“It’s a form of scaremongering, it puts the blame on women and it stops them from taking responsibility,” tweeted Socialist Party equality spokeswoman Carmen Montón about the ruling party’s anti-rape advice sheet.
The country’s Interior Ministry has offended many other Spanish citizens with its ‘preventative’ list of points, including “carrying a whistle”, “not writing your first name on your letter box”, “leaving the lights on in more than one room at home so it doesn’t seem like you’re alone” and “not getting into the lift if there’s a stranger”.
Led by the religiously devout Jorge Fernández, Spain’s Ministerio de Interior has been described as “retrograde”, “unbearable” and “insulting” on social media, an overwhelming number of tweets on the advice list arguing it holds women responsible for being the victims of rape.
No hay mayor peligro q un Gob de incompetentes: cerrar las cortinas para evitar las violaciones. Dice Mtro. interior http://t.co/6P2tg4xumb— Soledad Murillo (@soledad_murillo) August 18, 2014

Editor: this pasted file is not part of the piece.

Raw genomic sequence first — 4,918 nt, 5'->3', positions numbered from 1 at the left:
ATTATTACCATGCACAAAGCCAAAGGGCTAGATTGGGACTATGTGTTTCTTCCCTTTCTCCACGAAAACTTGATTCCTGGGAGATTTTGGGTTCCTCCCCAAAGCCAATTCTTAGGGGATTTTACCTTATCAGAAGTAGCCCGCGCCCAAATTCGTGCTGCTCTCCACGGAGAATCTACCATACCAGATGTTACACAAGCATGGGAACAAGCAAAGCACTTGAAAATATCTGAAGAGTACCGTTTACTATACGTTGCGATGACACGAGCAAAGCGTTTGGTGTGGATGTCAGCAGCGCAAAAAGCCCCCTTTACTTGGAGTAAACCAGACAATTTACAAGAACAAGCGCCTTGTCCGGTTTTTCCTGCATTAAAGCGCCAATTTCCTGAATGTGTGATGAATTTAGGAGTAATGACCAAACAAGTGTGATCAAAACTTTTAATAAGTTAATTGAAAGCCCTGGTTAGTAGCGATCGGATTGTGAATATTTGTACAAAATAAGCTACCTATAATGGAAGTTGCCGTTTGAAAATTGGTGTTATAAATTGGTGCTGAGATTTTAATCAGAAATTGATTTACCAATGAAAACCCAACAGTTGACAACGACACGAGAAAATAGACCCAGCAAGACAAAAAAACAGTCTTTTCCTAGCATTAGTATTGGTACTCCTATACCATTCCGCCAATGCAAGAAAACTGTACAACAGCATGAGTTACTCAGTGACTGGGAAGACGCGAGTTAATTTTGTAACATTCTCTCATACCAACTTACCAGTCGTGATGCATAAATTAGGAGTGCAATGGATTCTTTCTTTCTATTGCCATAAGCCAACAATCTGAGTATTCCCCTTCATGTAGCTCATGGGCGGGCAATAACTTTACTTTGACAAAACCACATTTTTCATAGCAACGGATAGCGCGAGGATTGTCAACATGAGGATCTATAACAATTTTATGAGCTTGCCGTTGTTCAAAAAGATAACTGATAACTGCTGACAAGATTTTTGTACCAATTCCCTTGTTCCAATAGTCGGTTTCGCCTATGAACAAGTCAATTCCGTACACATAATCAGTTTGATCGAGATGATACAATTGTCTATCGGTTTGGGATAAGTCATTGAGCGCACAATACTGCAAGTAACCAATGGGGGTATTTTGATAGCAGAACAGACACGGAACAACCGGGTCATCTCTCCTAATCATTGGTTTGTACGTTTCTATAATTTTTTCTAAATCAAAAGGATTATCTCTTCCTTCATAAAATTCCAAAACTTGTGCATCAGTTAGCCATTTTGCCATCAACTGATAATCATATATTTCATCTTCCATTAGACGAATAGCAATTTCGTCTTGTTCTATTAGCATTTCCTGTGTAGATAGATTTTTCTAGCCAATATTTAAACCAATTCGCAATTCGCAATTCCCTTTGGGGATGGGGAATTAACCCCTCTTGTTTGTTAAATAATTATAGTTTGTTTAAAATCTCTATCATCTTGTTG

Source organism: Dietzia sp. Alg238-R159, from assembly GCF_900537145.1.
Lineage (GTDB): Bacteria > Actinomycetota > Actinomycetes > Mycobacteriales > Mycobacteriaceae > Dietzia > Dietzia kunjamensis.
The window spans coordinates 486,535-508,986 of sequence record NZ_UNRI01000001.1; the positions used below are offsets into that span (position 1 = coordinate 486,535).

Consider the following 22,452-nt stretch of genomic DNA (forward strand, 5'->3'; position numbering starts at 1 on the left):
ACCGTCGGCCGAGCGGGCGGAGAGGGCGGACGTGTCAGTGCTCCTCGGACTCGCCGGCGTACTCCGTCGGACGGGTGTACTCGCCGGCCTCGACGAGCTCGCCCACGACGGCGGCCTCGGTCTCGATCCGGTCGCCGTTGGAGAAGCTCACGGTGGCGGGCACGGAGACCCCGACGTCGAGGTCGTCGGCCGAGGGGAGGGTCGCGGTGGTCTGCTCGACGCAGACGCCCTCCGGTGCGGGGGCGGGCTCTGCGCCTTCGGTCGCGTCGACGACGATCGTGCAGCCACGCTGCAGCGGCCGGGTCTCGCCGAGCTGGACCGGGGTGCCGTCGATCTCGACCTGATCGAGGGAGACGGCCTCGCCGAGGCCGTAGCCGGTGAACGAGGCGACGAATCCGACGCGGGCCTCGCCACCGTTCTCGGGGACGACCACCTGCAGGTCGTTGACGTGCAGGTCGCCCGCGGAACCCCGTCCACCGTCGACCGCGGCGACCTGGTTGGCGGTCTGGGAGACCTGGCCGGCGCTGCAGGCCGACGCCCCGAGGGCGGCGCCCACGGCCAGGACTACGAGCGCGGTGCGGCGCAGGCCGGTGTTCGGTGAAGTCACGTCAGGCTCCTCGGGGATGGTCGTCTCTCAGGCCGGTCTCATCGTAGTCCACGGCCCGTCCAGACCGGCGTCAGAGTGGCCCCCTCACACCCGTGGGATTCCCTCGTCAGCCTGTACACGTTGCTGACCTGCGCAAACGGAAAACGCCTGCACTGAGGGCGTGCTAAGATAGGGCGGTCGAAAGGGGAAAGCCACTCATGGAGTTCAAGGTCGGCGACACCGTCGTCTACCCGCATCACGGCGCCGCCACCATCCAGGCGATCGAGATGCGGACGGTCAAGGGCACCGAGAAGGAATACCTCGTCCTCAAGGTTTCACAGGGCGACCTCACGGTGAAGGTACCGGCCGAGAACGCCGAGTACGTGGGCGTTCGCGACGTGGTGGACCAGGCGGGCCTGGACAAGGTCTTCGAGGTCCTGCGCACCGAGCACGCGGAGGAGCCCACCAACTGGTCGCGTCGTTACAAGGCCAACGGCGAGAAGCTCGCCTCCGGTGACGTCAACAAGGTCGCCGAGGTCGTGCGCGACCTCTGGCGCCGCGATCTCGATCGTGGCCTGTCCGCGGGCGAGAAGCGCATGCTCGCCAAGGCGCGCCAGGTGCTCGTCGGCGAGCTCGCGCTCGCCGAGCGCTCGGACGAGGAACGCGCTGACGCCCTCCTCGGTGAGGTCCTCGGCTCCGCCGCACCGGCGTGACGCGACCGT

Former socialist politician Soleded Murillo tweeted: "There's nothing more dangerous than an incompetent government: Close the curtains to stop women from being raped, says Interior Ministry".
The news comes after police in Malaga arrested five young men aged 17 to 23 for the rape of a young woman on Sunday.
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Francisco de la Torre, mayor of the southern Spanish city, has also been criticized for playing down the importance of the crime when stating “there are more than a thousand rapes every year in Spain” and “let’s not give the impression that Malaga is unsafe”.